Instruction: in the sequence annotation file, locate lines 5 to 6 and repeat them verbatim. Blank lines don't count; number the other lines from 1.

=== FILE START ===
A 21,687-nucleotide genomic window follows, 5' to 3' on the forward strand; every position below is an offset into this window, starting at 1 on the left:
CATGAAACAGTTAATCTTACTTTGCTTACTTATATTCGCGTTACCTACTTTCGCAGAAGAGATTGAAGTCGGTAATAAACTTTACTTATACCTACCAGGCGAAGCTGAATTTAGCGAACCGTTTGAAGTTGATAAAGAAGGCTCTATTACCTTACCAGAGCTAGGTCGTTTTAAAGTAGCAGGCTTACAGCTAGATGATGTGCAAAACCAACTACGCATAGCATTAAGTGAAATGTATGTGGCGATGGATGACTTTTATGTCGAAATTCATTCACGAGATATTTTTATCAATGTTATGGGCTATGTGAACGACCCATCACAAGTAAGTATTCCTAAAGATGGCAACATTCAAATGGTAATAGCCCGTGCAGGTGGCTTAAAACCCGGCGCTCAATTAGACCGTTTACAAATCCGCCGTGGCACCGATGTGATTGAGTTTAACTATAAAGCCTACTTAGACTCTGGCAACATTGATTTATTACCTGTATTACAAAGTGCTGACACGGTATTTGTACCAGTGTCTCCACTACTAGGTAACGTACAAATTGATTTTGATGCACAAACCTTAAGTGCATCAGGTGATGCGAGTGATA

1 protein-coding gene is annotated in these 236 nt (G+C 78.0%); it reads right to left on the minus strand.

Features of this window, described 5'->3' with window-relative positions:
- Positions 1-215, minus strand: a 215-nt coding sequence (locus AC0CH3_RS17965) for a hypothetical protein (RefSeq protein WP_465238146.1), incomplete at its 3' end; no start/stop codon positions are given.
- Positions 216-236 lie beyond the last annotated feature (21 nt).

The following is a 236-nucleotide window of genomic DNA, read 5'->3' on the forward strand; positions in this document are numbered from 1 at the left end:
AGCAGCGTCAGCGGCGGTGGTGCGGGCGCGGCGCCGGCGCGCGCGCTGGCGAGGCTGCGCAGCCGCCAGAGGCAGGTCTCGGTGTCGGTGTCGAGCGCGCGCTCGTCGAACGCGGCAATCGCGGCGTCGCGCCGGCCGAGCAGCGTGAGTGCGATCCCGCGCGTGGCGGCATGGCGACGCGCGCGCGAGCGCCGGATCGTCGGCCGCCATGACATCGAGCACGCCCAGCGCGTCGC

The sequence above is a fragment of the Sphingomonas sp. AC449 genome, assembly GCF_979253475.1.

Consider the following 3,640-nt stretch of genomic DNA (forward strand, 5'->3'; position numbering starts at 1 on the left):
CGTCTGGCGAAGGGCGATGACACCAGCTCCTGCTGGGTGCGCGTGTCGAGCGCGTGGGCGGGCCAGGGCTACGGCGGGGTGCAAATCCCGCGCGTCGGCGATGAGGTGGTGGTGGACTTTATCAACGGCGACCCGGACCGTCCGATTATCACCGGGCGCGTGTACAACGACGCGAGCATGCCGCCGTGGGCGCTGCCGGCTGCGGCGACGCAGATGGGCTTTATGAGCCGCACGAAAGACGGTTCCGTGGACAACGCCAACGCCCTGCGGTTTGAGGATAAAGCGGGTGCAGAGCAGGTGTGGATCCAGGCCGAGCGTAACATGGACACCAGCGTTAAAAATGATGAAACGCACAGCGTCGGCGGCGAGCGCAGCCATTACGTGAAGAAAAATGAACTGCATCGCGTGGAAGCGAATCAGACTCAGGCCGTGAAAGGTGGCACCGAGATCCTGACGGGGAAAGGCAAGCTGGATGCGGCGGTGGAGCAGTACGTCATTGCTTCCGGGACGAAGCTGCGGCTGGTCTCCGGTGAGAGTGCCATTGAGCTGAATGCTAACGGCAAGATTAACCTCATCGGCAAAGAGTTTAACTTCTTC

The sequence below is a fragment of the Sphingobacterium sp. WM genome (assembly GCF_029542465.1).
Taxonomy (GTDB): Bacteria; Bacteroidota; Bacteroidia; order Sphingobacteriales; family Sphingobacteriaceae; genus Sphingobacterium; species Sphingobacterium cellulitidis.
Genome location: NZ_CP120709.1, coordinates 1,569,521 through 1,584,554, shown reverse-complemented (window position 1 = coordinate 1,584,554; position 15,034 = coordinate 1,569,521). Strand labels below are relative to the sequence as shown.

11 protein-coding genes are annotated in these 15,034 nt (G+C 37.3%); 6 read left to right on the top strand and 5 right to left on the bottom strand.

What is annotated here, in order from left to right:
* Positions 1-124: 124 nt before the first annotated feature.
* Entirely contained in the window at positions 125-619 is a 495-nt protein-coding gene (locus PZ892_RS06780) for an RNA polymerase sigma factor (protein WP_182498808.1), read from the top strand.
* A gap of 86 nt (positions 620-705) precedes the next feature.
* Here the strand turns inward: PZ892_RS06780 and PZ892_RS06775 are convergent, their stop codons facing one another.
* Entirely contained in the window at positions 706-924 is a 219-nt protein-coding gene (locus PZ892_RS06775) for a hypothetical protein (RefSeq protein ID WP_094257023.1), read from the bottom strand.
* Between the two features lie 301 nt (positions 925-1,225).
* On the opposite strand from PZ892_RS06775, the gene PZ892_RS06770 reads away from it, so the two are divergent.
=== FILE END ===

- Positions 1-215, minus strand: a 215-nt coding sequence (locus AC0CH3_RS17965) for a hypothetical protein (RefSeq protein WP_465238146.1), incomplete at its 3' end; no start/stop codon positions are given.
- Positions 216-236 lie beyond the last annotated feature (21 nt).